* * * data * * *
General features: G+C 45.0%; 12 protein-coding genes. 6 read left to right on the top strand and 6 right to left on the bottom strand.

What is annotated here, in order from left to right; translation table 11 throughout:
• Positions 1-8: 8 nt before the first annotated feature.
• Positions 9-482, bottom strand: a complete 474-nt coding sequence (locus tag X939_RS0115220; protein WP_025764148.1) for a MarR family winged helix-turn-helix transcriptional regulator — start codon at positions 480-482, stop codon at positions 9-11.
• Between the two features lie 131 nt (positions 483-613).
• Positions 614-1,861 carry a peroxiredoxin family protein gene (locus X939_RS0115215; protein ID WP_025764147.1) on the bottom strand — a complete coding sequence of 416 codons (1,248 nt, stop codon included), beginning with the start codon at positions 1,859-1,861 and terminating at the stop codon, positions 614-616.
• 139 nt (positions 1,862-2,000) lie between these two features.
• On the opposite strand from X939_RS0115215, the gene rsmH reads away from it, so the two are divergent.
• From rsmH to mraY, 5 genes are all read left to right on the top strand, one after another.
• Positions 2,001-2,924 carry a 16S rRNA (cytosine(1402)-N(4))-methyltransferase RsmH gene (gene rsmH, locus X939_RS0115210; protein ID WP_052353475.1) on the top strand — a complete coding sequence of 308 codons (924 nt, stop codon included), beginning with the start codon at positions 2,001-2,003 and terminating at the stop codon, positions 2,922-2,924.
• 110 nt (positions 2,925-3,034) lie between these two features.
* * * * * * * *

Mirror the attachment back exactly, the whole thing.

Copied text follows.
General features: G+C 45.0%; 12 protein-coding genes. 6 read left to right on the top strand and 6 right to left on the bottom strand.

What is annotated here, in order from left to right; translation table 11 throughout:
• Positions 1-8: 8 nt before the first annotated feature.
• Positions 9-482, bottom strand: a complete 474-nt coding sequence (locus tag X939_RS0115220; protein WP_025764148.1) for a MarR family winged helix-turn-helix transcriptional regulator — start codon at positions 480-482, stop codon at positions 9-11.
• Between the two features lie 131 nt (positions 483-613).
• Positions 614-1,861 carry a peroxiredoxin family protein gene (locus X939_RS0115215; protein ID WP_025764147.1) on the bottom strand — a complete coding sequence of 416 codons (1,248 nt, stop codon included), beginning with the start codon at positions 1,859-1,861 and terminating at the stop codon, positions 614-616.
• 139 nt (positions 1,862-2,000) lie between these two features.
• On the opposite strand from X939_RS0115215, the gene rsmH reads away from it, so the two are divergent.
• From rsmH to mraY, 5 genes are all read left to right on the top strand, one after another.
• Positions 2,001-2,924 carry a 16S rRNA (cytosine(1402)-N(4))-methyltransferase RsmH gene (gene rsmH, locus X939_RS0115210; protein ID WP_052353475.1) on the top strand — a complete coding sequence of 308 codons (924 nt, stop codon included), beginning with the start codon at positions 2,001-2,003 and terminating at the stop codon, positions 2,922-2,924.
• 110 nt (positions 2,925-3,034) lie between these two features.